Article published in:Camus et Faulkner: Écriture et modernité
Edited by Steen Bille Jørgensen and Hans Peter Lund
[Revue Romane 52:1] 2017
► pp. 70–79
Tragédie et psychologie
Camus devant le roman de Faulkner Requiem for a Nun
His dislike for psychological analysis accompanied Albert Camus throughout his life and had a profound impact on his idea of theatre. Especially in his early years, he sees psychology as the antagonist of the kind of theater that he envisages, the “modern tragedy”. In the last decade of his life, Camus worked on the novel “Requiem for a Nun” by William Faulkner, whom he greatly respected, in order to stage it. The confrontation with this work and its highly psychologically driven plot makes Camus virtually give up on his anti-psychological attitude.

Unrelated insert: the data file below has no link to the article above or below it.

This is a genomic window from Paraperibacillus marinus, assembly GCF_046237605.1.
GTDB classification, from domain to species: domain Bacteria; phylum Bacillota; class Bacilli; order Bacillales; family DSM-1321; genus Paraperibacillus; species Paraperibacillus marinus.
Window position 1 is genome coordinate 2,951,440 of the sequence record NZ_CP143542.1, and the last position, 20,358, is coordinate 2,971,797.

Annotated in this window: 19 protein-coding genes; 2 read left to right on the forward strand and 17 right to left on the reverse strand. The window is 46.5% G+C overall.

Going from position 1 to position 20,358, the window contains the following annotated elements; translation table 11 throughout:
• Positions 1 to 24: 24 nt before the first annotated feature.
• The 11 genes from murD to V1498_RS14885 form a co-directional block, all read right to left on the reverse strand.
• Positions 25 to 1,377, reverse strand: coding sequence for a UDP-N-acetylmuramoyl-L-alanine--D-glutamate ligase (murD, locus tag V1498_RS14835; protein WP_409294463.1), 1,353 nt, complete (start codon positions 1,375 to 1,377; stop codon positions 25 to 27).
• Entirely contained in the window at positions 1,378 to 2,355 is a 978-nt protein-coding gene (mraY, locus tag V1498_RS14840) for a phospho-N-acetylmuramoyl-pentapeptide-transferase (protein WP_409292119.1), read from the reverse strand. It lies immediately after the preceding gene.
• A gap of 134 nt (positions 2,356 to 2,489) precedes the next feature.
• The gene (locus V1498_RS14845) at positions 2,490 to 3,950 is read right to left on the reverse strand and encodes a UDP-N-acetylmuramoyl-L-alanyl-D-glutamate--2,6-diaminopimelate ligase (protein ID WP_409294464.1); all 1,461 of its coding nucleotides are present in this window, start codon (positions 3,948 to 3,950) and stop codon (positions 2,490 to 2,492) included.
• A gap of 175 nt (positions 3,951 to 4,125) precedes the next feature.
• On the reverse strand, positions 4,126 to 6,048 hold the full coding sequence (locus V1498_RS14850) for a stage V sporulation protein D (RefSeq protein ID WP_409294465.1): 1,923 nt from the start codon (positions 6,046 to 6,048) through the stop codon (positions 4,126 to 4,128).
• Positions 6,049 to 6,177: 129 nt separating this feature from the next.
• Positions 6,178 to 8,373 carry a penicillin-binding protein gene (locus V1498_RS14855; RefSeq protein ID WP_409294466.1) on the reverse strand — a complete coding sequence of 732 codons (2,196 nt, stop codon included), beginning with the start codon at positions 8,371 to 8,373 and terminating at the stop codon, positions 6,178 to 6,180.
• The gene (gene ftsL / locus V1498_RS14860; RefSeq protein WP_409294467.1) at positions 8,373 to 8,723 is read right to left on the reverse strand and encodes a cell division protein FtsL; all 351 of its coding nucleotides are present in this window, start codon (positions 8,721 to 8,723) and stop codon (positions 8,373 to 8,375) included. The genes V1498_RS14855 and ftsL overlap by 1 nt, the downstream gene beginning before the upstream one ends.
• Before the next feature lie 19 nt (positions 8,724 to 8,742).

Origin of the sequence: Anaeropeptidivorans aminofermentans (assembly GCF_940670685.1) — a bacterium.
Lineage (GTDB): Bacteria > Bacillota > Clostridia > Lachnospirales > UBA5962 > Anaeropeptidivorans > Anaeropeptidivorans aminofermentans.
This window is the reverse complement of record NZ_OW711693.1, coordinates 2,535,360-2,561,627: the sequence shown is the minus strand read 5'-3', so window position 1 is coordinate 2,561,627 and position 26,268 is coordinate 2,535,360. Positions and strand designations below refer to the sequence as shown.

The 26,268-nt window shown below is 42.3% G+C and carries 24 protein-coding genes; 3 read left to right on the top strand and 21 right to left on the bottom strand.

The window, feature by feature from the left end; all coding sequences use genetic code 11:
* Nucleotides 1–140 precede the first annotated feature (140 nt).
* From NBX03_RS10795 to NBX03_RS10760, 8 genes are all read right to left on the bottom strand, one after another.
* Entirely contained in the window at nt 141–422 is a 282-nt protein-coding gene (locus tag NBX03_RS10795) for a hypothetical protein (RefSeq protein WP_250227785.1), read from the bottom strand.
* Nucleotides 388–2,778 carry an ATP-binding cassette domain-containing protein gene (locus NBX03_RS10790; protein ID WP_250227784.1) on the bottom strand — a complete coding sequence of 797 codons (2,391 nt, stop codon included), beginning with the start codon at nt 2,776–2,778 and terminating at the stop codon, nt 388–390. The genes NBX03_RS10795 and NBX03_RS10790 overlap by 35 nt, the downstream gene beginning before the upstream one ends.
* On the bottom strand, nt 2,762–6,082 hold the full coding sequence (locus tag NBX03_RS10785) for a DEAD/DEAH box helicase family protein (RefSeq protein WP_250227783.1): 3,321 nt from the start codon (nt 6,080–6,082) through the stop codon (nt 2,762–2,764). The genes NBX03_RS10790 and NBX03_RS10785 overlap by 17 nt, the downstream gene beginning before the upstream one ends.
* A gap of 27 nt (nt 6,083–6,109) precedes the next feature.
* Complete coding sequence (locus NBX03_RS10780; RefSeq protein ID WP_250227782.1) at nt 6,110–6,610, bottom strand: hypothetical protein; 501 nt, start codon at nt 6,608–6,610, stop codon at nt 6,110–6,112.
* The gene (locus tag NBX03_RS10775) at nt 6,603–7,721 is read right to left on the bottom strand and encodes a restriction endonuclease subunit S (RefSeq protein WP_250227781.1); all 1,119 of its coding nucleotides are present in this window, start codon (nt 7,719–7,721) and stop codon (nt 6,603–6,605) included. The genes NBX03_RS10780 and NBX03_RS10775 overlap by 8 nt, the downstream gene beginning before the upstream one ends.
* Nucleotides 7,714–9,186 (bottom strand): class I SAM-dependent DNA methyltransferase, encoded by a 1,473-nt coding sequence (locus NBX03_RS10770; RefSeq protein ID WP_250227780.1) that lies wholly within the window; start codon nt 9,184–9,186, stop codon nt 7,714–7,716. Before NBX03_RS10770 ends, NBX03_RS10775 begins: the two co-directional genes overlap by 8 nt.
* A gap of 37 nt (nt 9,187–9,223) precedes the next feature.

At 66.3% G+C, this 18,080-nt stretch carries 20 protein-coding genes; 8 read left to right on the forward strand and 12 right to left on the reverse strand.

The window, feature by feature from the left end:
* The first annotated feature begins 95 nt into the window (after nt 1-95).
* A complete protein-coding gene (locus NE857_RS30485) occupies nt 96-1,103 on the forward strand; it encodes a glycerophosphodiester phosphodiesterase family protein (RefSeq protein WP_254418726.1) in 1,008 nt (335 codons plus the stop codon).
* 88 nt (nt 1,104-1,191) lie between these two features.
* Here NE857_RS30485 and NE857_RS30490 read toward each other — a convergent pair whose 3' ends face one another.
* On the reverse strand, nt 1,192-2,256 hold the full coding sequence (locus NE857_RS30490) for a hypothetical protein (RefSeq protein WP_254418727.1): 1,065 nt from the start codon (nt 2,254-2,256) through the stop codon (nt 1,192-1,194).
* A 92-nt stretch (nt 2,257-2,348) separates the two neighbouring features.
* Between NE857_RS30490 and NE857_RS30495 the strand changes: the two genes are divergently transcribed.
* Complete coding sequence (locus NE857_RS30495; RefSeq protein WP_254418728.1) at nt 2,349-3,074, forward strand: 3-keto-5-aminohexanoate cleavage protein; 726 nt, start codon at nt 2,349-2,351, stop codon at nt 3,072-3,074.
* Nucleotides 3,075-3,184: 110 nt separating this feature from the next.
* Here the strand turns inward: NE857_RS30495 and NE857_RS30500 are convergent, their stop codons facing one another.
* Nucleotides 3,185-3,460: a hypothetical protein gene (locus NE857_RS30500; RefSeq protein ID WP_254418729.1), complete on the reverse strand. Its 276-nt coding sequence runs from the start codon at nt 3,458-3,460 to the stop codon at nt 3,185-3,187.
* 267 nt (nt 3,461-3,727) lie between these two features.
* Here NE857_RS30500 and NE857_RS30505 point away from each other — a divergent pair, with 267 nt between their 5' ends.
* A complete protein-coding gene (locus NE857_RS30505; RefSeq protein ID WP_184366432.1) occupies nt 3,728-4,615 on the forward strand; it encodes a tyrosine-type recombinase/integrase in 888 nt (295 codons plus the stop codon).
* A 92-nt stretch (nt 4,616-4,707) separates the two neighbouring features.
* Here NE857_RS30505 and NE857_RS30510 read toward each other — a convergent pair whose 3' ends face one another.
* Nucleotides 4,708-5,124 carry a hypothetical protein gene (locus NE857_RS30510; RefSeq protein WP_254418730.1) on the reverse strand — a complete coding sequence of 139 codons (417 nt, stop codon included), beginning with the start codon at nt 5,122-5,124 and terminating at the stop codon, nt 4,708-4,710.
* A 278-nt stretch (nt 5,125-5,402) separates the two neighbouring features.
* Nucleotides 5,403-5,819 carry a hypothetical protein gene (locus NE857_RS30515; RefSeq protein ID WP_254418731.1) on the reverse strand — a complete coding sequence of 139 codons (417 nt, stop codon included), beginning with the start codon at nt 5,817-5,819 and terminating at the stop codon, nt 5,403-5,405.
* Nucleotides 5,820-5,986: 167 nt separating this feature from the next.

Keywords: Theater, ancient tragedy, psychology, William Faulkner, Albert Camus, Requiem for a Nun / Requiem pour une nonne
Published online: 01 May 2017
Bibliographie[ p. 79 ]
Gay Crosier, R.
Lund, H. P.